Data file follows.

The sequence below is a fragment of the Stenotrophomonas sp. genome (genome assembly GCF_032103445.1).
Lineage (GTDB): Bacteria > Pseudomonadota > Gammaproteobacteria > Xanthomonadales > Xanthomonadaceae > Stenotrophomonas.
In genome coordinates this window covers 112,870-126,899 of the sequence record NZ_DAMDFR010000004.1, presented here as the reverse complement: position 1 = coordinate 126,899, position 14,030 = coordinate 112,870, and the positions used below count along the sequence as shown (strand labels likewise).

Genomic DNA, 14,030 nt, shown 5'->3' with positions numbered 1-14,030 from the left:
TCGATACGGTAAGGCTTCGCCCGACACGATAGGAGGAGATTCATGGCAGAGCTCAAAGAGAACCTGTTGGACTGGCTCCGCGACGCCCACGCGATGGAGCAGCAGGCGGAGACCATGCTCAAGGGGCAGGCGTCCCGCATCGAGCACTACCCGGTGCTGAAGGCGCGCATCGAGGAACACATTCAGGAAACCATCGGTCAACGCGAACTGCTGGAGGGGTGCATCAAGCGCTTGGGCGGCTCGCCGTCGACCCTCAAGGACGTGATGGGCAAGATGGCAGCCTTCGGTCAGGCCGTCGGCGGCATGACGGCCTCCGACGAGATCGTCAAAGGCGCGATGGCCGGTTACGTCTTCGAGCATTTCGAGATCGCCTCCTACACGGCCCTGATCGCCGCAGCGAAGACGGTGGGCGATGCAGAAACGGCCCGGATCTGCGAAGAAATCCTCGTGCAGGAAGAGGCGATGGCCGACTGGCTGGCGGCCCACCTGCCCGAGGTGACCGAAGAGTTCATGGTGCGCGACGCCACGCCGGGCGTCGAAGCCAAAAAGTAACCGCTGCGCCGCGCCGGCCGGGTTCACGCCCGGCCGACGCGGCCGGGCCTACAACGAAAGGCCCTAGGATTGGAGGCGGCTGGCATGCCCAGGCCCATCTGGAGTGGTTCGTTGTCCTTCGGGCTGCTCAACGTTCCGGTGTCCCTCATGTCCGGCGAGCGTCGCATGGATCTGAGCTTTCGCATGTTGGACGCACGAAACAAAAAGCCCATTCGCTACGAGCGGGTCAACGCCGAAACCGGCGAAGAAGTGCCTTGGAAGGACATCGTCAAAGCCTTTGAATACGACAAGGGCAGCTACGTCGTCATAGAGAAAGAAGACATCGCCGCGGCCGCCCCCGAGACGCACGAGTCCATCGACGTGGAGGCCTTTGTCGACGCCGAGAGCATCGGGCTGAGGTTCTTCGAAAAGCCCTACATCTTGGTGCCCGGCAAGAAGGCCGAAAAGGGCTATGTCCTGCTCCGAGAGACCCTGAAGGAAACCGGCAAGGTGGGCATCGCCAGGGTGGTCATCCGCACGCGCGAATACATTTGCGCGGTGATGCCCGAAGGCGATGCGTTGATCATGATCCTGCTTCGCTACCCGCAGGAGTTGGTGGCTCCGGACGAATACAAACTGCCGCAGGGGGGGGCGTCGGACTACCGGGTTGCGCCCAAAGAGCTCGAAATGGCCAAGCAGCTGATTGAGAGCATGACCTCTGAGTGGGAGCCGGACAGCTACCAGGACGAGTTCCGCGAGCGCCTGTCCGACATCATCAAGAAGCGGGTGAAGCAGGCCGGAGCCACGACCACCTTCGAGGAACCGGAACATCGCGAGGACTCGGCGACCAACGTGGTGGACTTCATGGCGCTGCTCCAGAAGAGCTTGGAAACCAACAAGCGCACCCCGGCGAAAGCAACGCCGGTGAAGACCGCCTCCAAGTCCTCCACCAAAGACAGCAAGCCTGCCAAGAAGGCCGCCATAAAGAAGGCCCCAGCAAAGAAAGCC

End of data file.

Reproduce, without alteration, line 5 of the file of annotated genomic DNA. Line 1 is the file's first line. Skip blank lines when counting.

TCGATACGGTAAGGCTTCGCCCGACACGATAGGAGGAGATTCATGGCAGAGCTCAAAGAGAACCTGTTGGACTGGCTCCGCGACGCCCACGCGATGGAGCAGCAGGCGGAGACCATGCTCAAGGGGCAGGCGTCCCGCATCGAGCACTACCCGGTGCTGAAGGCGCGCATCGAGGAACACATTCAGGAAACCATCGGTCAACGCGAACTGCTGGAGGGGTGCATCAAGCGCTTGGGCGGCTCGCCGTCGACCCTCAAGGACGTGATGGGCAAGATGGCAGCCTTCGGTCAGGCCGTCGGCGGCATGACGGCCTCCGACGAGATCGTCAAAGGCGCGATGGCCGGTTACGTCTTCGAGCATTTCGAGATCGCCTCCTACACGGCCCTGATCGCCGCAGCGAAGACGGTGGGCGATGCAGAAACGGCCCGGATCTGCGAAGAAATCCTCGTGCAGGAAGAGGCGATGGCCGACTGGCTGGCGGCCCACCTGCCCGAGGTGACCGAAGAGTTCATGGTGCGCGACGCCACGCCGGGCGTCGAAGCCAAAAAGTAACCGCTGCGCCGCGCCGGCCGGGTTCACGCCCGGCCGACGCGGCCGGGCCTACAACGAAAGGCCCTAGGATTGGAGGCGGCTGGCATGCCCAGGCCCATCTGGAGTGGTTCGTTGTCCTTCGGGCTGCTCAACGTTCCGGTGTCCCTCATGTCCGGCGAGCGTCGCATGGATCTGAGCTTTCGCATGTTGGACGCACGAAACAAAAAGCCCATTCGCTACGAGCGGGTCAACGCCGAAACCGGCGAAGAAGTGCCTTGGAAGGACATCGTCAAAGCCTTTGAATACGACAAGGGCAGCTACGTCGTCATAGAGAAAGAAGACATCGCCGCGGCCGCCCCCGAGACGCACGAGTCCATCGACGTGGAGGCCTTTGTCGACGCCGAGAGCATCGGGCTGAGGTTCTTCGAAAAGCCCTACATCTTGGTGCCCGGCAAGAAGGCCGAAAAGGGCTATGTCCTGCTCCGAGAGACCCTGAAGGAAACCGGCAAGGTGGGCATCGCCAGGGTGGTCATCCGCACGCGCGAATACATTTGCGCGGTGATGCCCGAAGGCGATGCGTTGATCATGATCCTGCTTCGCTACCCGCAGGAGTTGGTGGCTCCGGACGAATACAAACTGCCGCAGGGGGGGGCGTCGGACTACCGGGTTGCGCCCAAAGAGCTCGAAATGGCCAAGCAGCTGATTGAGAGCATGACCTCTGAGTGGGAGCCGGACAGCTACCAGGACGAGTTCCGCGAGCGCCTGTCCGACATCATCAAGAAGCGGGTGAAGCAGGCCGGAGCCACGACCACCTTCGAGGAACCGGAACATCGCGAGGACTCGGCGACCAACGTGGTGGACTTCATGGCGCTGCTCCAGAAGAGCTTGGAAACCAACAAGCGCACCCCGGCGAAAGCAACGCCGGTGAAGACCGCCTCCAAGTCCTCCACCAAAGACAGCAAGCCTGCCAAGAAGGCCGCCATAAAGAAGGCCCCAGCAAAGAAAGCC